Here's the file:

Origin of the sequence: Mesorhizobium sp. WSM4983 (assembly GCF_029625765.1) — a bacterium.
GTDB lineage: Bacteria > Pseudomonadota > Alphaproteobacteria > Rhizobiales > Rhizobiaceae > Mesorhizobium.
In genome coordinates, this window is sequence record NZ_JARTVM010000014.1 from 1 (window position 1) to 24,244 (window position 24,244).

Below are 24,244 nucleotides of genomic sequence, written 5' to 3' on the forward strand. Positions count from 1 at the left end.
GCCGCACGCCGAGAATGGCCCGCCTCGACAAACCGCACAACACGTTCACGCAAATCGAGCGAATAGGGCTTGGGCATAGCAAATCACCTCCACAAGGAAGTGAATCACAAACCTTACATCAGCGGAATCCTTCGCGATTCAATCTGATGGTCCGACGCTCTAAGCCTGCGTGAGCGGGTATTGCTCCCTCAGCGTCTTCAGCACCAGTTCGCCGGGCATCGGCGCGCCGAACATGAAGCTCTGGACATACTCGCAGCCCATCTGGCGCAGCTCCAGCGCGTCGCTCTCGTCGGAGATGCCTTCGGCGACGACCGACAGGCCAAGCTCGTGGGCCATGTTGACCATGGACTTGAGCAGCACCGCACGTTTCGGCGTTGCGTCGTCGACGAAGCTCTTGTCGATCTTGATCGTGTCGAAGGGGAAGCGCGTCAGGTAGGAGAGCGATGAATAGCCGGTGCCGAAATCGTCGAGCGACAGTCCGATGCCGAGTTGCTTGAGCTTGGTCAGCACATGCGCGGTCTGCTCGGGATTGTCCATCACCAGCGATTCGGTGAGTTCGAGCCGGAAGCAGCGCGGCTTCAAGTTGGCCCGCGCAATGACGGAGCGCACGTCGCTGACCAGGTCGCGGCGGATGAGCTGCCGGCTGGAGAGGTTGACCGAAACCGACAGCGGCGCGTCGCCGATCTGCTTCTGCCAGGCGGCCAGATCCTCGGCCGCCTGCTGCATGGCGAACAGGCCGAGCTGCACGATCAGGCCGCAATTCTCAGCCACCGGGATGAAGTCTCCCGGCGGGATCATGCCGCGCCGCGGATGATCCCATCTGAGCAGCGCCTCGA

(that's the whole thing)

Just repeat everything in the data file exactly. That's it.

Origin of the sequence: Mesorhizobium sp. WSM4983 (assembly GCF_029625765.1) — a bacterium.
GTDB lineage: Bacteria > Pseudomonadota > Alphaproteobacteria > Rhizobiales > Rhizobiaceae > Mesorhizobium.
In genome coordinates, this window is sequence record NZ_JARTVM010000014.1 from 1 (window position 1) to 24,244 (window position 24,244).

Below are 24,244 nucleotides of genomic sequence, written 5' to 3' on the forward strand. Positions count from 1 at the left end.
GCCGCACGCCGAGAATGGCCCGCCTCGACAAACCGCACAACACGTTCACGCAAATCGAGCGAATAGGGCTTGGGCATAGCAAATCACCTCCACAAGGAAGTGAATCACAAACCTTACATCAGCGGAATCCTTCGCGATTCAATCTGATGGTCCGACGCTCTAAGCCTGCGTGAGCGGGTATTGCTCCCTCAGCGTCTTCAGCACCAGTTCGCCGGGCATCGGCGCGCCGAACATGAAGCTCTGGACATACTCGCAGCCCATCTGGCGCAGCTCCAGCGCGTCGCTCTCGTCGGAGATGCCTTCGGCGACGACCGACAGGCCAAGCTCGTGGGCCATGTTGACCATGGACTTGAGCAGCACCGCACGTTTCGGCGTTGCGTCGTCGACGAAGCTCTTGTCGATCTTGATCGTGTCGAAGGGGAAGCGCGTCAGGTAGGAGAGCGATGAATAGCCGGTGCCGAAATCGTCGAGCGACAGTCCGATGCCGAGTTGCTTGAGCTTGGTCAGCACATGCGCGGTCTGCTCGGGATTGTCCATCACCAGCGATTCGGTGAGTTCGAGCCGGAAGCAGCGCGGCTTCAAGTTGGCCCGCGCAATGACGGAGCGCACGTCGCTGACCAGGTCGCGGCGGATGAGCTGCCGGCTGGAGAGGTTGACCGAAACCGACAGCGGCGCGTCGCCGATCTGCTTCTGCCAGGCGGCCAGATCCTCGGCCGCCTGCTGCATGGCGAACAGGCCGAGCTGCACGATCAGGCCGCAATTCTCAGCCACCGGGATGAAGTCTCCCGGCGGGATCATGCCGCGCCGCGGATGATCCCATCTGAGCAGCGCCTCGA